Buttercup was not born in our back yard, but she was the kid that made me a goat mama. She and her sister came to us from another small farm when we were novice goatherds. She was three months old, curious and kind from the start. If we are allowed to admit to favorites, Buttercup soon became mine.
Later, I learned that our animal friends also sometimes mother us. A year after Buttercup came into our lives, I was diagnosed with breast cancer. During many of my darkest times I sat with our goats. Their silly faces made me laugh even when laughter was the last thing on my mind. And when I cried, Buttercup nuzzled my ear with her soft nose and tried to eat my clothes. The smell of hay on her fur felt comforting in the way only the simplest things in life can.
Being with farm animals, companions to humans for centuries, whose milk and meat fed our forefathers as they feed us, reminded me that life goes on beyond our time on Earth.
Buttercup was the first doe to give birth on our backyard farm. On a sunny late spring day in 2020, she lay down in the hay and, within minutes, twins were born. I barely made it to her side in time, and she barely needed me there. Our two other pregnant does had harder births, waking me in the night with their labor struggles, but Buttercup was a natural.
The second time around, though, as I’ve written here before, things didn’t go so well. First, Buttercup didn’t go into labor when we expected her to. Back then, Lance Romance lived on the farm — theirs was not a drive-by affair — so we couldn’t be exactly sure of her due date, but I was worried. I checked on her day and night, sitting next to her, stroking her fur. Buttercup was my goat baby once again. This time it was she who was not feeling well and needed care and comforting.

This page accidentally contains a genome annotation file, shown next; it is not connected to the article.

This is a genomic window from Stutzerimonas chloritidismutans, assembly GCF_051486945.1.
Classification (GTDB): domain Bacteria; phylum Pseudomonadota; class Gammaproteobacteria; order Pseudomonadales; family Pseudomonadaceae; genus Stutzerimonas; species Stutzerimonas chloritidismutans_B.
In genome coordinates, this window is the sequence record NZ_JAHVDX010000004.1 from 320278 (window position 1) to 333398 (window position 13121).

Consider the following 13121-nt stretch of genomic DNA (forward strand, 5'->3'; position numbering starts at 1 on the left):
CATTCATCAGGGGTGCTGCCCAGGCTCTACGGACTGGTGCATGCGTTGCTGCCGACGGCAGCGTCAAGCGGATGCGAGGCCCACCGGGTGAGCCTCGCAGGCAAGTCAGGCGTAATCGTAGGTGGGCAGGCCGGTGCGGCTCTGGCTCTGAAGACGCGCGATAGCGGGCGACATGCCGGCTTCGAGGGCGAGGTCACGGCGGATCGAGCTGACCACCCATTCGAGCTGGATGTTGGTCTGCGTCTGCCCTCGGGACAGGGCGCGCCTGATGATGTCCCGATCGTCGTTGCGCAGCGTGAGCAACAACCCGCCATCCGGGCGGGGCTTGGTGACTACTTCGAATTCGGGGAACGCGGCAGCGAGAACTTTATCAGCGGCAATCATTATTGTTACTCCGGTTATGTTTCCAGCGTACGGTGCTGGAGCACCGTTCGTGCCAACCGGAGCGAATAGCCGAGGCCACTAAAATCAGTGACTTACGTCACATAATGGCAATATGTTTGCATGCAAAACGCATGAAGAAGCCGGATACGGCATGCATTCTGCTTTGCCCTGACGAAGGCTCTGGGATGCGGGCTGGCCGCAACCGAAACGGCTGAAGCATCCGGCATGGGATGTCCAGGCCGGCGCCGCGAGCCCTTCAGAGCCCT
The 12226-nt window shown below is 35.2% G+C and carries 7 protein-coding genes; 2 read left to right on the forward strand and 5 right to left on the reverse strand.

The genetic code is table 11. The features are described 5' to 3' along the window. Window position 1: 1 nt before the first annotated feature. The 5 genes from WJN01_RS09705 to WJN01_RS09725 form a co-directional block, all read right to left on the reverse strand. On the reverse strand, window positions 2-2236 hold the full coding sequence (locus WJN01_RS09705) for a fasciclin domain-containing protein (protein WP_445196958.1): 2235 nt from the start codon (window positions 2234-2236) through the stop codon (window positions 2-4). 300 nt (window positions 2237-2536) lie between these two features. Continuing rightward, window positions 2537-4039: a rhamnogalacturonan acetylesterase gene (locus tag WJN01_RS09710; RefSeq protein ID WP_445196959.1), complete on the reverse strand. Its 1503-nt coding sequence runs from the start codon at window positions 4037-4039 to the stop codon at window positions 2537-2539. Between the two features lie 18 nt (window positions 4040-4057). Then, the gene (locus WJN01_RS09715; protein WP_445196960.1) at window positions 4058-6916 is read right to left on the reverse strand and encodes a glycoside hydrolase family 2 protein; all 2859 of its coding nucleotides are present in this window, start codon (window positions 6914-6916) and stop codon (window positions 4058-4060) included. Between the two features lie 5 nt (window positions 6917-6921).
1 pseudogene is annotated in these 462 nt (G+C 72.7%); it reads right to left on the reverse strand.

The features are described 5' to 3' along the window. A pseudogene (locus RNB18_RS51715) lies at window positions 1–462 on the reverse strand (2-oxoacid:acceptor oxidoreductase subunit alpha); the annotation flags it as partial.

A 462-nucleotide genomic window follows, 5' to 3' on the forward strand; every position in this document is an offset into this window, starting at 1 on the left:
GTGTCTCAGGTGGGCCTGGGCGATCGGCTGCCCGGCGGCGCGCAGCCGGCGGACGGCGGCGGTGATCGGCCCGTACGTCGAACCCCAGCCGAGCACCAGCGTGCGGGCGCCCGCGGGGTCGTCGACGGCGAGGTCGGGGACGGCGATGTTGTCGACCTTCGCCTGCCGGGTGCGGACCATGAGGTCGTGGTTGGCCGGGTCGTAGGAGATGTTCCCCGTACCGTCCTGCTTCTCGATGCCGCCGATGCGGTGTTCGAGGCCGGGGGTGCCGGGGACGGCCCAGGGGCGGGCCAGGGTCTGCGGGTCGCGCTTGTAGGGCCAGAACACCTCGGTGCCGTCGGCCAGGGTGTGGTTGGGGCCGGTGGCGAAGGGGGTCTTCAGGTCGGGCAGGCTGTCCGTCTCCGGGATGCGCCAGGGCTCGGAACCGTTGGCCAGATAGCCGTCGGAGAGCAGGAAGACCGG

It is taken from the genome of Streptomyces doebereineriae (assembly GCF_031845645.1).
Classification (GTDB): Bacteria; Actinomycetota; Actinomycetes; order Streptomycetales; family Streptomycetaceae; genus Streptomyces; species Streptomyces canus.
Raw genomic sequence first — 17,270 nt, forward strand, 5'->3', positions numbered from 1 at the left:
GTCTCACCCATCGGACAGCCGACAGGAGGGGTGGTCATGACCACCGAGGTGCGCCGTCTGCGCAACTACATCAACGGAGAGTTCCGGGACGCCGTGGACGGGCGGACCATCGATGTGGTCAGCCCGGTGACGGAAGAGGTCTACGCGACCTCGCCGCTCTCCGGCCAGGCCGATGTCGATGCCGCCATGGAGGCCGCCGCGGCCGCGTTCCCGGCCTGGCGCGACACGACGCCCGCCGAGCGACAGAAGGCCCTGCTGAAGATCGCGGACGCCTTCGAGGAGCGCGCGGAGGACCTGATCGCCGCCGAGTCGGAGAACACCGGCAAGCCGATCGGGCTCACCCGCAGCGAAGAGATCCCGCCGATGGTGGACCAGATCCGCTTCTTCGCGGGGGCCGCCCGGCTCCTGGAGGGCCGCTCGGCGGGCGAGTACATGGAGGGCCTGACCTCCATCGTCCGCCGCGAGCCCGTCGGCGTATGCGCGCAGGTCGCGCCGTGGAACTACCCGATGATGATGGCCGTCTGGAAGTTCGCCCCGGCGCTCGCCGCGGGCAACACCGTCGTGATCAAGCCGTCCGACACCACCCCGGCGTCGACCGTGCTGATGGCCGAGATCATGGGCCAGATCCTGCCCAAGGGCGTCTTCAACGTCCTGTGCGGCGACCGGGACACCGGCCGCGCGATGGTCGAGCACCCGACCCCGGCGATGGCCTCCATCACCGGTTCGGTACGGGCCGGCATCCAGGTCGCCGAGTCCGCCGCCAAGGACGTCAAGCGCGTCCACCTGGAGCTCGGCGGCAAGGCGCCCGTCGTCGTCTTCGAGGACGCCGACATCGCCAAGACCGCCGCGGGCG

Then, suddenly, Buttercup was in distress. The first kid was not positioned right, and the vet couldn’t get to us in time. That day, I didn’t know if she or the babies would make it. But we did it together, Buttercup and I. Reaching in, I was able to help deliver three kids, and although the first one did not survive, the other two, both big, healthy boys, did.
We noticed after this birth, though, that Buttercup had changed. She didn’t seem as happy, even around her kids. She had healed well from the birth, but something wasn’t quite right.
Buttercup did not want Lance Romance near her. Lance by that time was a wether — we loved him, but bucks smell terrible. Even without his reproductive powers, Lance was still a romancer. His attentions on Buttercup continued. Before the birth she didn’t mind, but now things were clearly different.
Buttercup also seemed to avoid the side of our paddock where she had given birth. I did some research and learned that animals can experience post-traumatic stress and will, for example, avoid locations where past trauma occurred. We found a remedy by accident. We had agreed to temporarily foster another doe, Molly, who was actually Buttercup’s sister. Buttercup was evidently cheered by Molly’s presence and the two often kept to Buttercup’s end of the paddock together.
Not long after we took Molly in, another farmer told us that Buttercup might be happier in a herd of does. That’s the traditional set up at dairy farms, where, even though wethers and does can mingle happily, keeping a wether as a sort of pet is just not considered practical.
Then we heard that someone in Brewster was looking for two does. She would offer a home for Molly and Buttercup. The circle of Cape Cod goat farmers is small.
Heather Pooler grew up on the South Shore. “My grandparents had a small dairy farm, and kept pigs and chickens, too,” she told us. Now living in Brewster on her own small farm, she said she had always wanted to add goats — not for breeding, but for company.
There are many hellos and goodbyes in farm life. But could I let Buttercup go? I thought of the Old Testament story of the Judgment of Solomon. In that tale, a true mother gives up her child to protect him. Sitting with my beloved Buttercup, I felt she understood. She trotted easily after Russell when he led her to the truck.
Heather spends a lot of time with Buttercup, who, she says, loves to be petted and scratched. “If I stop, she pushes her forehead into me, asking for more,” Heather says, “I believe she is happy.”